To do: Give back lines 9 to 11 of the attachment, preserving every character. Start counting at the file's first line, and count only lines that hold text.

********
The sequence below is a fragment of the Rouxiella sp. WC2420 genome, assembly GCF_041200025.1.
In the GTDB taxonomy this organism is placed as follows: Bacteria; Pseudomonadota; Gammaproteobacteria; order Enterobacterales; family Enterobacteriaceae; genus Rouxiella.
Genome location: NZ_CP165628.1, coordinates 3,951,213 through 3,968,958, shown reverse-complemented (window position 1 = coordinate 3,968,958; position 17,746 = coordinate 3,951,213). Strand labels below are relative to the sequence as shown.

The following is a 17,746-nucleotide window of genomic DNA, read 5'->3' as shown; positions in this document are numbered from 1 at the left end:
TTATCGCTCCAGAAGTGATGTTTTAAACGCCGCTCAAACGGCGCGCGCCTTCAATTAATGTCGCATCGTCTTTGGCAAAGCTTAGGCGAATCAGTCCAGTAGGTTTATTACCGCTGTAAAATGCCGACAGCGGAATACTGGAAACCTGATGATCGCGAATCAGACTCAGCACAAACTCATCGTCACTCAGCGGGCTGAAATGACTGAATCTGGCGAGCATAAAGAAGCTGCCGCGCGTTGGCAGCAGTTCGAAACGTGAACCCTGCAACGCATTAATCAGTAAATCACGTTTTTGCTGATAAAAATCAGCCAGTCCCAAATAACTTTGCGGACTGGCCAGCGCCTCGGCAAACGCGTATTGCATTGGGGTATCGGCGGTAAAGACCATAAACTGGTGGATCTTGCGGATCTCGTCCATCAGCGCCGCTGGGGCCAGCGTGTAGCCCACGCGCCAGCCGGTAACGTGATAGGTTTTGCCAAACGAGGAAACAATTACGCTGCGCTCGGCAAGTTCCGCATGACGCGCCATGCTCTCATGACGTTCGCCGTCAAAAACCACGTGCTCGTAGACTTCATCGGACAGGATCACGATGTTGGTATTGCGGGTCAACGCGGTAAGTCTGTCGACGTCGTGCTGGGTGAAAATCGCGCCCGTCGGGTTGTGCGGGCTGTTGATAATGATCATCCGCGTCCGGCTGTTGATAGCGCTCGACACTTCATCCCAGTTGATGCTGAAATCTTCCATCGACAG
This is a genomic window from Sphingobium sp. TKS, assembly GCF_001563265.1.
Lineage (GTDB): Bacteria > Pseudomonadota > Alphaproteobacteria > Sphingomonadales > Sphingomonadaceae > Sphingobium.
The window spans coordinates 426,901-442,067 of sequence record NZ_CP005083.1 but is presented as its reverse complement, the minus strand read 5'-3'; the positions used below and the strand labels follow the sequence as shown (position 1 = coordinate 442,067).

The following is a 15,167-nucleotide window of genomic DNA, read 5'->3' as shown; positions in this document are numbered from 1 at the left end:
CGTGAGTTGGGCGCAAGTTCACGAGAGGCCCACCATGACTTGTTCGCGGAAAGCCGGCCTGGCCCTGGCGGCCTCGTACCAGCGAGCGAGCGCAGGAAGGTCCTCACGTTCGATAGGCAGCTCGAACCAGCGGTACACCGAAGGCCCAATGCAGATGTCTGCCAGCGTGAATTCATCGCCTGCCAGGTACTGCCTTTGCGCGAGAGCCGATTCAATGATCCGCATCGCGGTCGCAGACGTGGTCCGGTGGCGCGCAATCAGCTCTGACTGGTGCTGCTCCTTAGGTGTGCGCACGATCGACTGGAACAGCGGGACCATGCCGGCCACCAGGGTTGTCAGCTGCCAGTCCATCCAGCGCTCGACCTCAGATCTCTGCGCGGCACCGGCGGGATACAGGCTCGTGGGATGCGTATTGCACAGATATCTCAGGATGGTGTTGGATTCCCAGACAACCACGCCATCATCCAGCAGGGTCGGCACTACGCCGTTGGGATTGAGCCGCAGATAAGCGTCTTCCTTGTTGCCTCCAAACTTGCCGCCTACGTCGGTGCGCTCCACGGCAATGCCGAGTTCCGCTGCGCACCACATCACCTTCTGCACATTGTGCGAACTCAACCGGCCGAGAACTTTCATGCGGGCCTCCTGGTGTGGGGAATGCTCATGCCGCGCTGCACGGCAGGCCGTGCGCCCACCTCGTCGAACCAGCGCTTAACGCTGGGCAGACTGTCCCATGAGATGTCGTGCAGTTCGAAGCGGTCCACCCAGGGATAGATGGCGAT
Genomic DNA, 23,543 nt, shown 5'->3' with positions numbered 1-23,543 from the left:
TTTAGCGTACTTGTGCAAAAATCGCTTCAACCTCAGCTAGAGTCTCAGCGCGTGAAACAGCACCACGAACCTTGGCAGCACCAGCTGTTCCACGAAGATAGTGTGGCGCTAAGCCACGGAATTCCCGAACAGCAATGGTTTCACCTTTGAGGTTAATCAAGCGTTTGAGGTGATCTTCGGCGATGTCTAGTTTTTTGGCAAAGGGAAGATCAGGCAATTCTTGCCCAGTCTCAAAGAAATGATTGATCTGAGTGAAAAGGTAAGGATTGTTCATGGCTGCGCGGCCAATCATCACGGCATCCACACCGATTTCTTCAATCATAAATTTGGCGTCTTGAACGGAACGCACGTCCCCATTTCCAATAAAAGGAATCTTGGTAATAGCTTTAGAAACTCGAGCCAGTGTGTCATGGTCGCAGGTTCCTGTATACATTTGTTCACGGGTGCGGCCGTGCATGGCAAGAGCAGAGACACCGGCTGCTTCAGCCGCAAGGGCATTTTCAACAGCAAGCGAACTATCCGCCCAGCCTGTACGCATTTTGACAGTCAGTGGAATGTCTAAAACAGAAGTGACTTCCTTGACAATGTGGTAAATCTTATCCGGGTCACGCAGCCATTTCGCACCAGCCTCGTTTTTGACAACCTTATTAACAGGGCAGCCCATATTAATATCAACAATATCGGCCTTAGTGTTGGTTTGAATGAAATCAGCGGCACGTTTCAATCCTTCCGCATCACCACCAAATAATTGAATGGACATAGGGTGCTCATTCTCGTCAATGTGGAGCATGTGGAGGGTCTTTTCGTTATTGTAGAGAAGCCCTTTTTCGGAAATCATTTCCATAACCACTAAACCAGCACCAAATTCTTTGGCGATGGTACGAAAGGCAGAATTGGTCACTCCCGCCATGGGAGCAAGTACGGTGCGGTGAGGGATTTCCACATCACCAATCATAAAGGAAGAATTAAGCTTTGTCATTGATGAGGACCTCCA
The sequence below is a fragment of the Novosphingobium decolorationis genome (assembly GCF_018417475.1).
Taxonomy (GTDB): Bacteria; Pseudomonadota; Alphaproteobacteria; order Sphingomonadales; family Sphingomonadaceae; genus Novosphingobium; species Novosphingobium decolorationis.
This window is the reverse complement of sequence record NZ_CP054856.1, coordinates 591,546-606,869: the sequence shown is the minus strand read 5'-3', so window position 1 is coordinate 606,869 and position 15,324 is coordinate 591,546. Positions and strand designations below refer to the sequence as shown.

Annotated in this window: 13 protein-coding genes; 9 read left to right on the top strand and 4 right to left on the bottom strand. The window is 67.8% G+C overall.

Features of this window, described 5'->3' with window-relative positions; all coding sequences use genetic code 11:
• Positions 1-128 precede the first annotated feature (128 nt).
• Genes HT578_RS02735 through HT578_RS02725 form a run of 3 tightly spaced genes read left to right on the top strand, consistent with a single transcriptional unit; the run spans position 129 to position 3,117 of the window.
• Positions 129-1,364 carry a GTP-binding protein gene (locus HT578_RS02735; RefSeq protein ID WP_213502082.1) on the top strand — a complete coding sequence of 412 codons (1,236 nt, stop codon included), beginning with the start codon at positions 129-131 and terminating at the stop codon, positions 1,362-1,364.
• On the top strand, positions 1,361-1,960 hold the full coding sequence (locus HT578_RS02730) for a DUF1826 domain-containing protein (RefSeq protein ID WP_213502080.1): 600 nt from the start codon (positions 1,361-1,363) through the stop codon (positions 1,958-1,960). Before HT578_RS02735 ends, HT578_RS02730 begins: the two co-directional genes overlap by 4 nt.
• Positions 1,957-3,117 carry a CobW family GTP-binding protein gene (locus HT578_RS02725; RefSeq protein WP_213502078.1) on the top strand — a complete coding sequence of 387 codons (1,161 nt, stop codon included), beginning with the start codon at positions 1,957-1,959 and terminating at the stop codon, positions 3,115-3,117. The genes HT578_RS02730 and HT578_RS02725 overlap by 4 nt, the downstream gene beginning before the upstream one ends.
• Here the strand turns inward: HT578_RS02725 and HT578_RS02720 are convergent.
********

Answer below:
The following is a 15,167-nucleotide window of genomic DNA, read 5'->3' as shown; positions in this document are numbered from 1 at the left end:
CGTGAGTTGGGCGCAAGTTCACGAGAGGCCCACCATGACTTGTTCGCGGAAAGCCGGCCTGGCCCTGGCGGCCTCGTACCAGCGAGCGAGCGCAGGAAGGTCCTCACGTTCGATAGGCAGCTCGAACCAGCGGTACACCGAAGGCCCAATGCAGATGTCTGCCAGCGTGAATTCATCGCCTGCCAGGTACTGCCTTTGCGCGAGAGCCGATTCAATGATCCGCATCGCGGTCGCAGACGTGGTCCGGTGGCGCGCAATCAGCTCTGACTGGTGCTGCTCCTTAGGTGTGCGCACGATCGACTGGAACAGCGGGACCATGCCGGCCACCAGGGTTGTCAGCTGCCAGTCCATCCAGCGCTCGACCTCAGATCTCTGCGCGGCACCGGCGGGATACAGGCTCGTGGGATGCGTATTGCACAGATATCTCAGGATGGTGTTGGATTCCCAGACAACCACGCCATCATCCAGCAGGGTCGGCACTACGCCGTTGGGATTGAGCCGCAGATAAGCGTCTTCCTTGTTGCCTCCAAACTTGCCGCCTACGTCGGTGCGCTCCACGGCAATGCCGAGTTCCGCTGCGCACCACATCACCTTCTGCACATTGTGCGAACTCAACCGGCCGAGAACTTTCATGCGGGCCTCCTGGTGTGGGGAATGCTCATGCCGCGCTGCACGGCAGGCCGTGCGCCCACCTCGTCGAACCAGCGCTTAACGCTGGGCAGACTGTCCCATGAGATGTCGTGCAGTTCGAAGCGGTCCACCCAGGGATAGATGGCGAT
Genomic DNA, 23,543 nt, shown 5'->3' with positions numbered 1-23,543 from the left: